Julius Nyerere dies

Patrick Bond pbond at SPAMwn.apc.org
Sat Oct 16 05:16:01 MDT 1999



> From:          Louis Proyect <lnp3 at panix.com>
> These places were swamped, by the way, with
> second-hand clothes from the US, which many African nationalists resented.
> If you want to know where most of your thrift shop donations go, it is to
> places like Tanzania and Haiti.

When I'm in Zimbabwe, it's usually on the Bvumba mountainside along
the Mozambique border. I can often see, away in the distance,
several dozen women (mainly) and men gathering consignments of
European-sourced second-hand clothes, dropped by ship at the port of
Beira about 3 hours' drive to the east, transported by rail, and
supplied through a relatively recent merchant network that
reestablished itself from Indian and Portuguese ethnic roots
(displaced during the 1970-75 guerrilla war in the area). They gather
up huge (50 pound) bundles at the small railroad town of Villa
Manica, balance the sacks on their heads, and wander 5km up trails
criss-crossing the valley -- on the Moz side denuded of trees by
desperately poor peasants, and suffering soil erosion due to
overplanting and grazing. They arrive at the Zim border --
essentially just a series of high barbed-wire fences -- where they
must negotiate a 1977-era minefield planted by Rhodies to defend
against Zimbabwe African National Liberation Army incursion. There
are several dozen crossing points, which 300 or so children traverse
each morning, on their way to a primary school on the Zimbabwe
border, so that's not a big hassle. But they then come under
potential scrutiny from local Zimbabwe Republic of Police
detachments, who take $0.50 bribes to allow the "border jumpers" to
progress along their way. Obstacles now include hostile white farmers
(and their fierce Rhodesian ridgeback mutts) in the now-luxuriant,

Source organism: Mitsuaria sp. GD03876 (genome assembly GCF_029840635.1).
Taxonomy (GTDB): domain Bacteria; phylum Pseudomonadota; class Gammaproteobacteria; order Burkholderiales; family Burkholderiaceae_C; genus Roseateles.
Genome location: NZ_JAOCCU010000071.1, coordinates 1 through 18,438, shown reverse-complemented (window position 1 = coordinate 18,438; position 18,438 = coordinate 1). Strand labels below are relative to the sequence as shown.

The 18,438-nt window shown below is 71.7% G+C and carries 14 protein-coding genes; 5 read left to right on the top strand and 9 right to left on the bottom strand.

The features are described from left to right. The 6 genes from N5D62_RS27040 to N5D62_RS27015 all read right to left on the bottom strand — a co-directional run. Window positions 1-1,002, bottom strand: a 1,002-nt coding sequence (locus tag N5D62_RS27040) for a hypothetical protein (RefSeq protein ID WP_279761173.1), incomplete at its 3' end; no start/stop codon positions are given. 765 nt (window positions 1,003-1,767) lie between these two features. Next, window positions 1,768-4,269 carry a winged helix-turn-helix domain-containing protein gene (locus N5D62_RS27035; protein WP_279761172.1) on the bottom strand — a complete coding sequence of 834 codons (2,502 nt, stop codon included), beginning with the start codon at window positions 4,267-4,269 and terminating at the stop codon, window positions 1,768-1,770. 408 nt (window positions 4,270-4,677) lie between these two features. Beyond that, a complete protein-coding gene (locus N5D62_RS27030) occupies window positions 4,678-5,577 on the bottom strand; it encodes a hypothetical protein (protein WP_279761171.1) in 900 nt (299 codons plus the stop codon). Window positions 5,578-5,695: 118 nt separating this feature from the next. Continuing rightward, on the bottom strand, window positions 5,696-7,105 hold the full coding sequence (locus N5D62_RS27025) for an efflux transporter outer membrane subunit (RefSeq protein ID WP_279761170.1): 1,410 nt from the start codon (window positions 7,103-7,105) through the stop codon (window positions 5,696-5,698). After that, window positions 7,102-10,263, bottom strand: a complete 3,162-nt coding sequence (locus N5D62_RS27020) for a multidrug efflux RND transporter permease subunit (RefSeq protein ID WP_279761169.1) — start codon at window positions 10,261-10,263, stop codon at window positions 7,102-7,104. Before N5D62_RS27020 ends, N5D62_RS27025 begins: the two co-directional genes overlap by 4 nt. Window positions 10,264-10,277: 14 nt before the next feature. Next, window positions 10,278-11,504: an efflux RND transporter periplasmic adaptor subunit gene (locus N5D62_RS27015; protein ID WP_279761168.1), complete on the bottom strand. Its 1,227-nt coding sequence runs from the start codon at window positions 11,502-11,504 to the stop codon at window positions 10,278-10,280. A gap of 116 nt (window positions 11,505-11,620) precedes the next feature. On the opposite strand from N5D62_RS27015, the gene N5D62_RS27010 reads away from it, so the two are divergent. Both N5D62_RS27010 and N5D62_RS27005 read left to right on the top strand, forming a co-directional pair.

subtropical valley, where tumbling streams that historically made
their way down to Villa Manica are diverted to irrigation schemes for
the benefit of roses that soon will be refridgerated, shipped to
Harare, and flown to Holland. The border-jumpers then make their way
up 10 km of a steep, windy road. Reaching the top of the valley, they
have another 15 km of steep mountainous roads to walk before arriving
in Zim's third-largest city, Mutare. There, they quietly make contact
with the Zim women traders, who take the wares to the flea market for
a 40% markup. Along with low-income Zimbabweans, TWOGs (Third World
Groupies) like myself partake in very cheap clothing, like
slightly-used cotton t-shirts for $1.50. The Zim clothing and textile
industries, once exceptionally vibrant and sophisticated, have been
run down by around 70% as a result (my cousin's fiance's pop ran the
largest textile factory in the country, and recently closed it,
laying off 6,000 workers in a poor Harare suburb). The Mozambicans
take their capital ($40 or so per load) and profit--I've heard it to
be around $2 per trip--and wander back up the road to the border,
stopping at a small farmstore on the way to buy overpriced coca-cola,
eggs, sugar, processed maize or other goods, again balanced carefully
on their heads, for resale in Villa Manica, possibly realising
another $1 profit.









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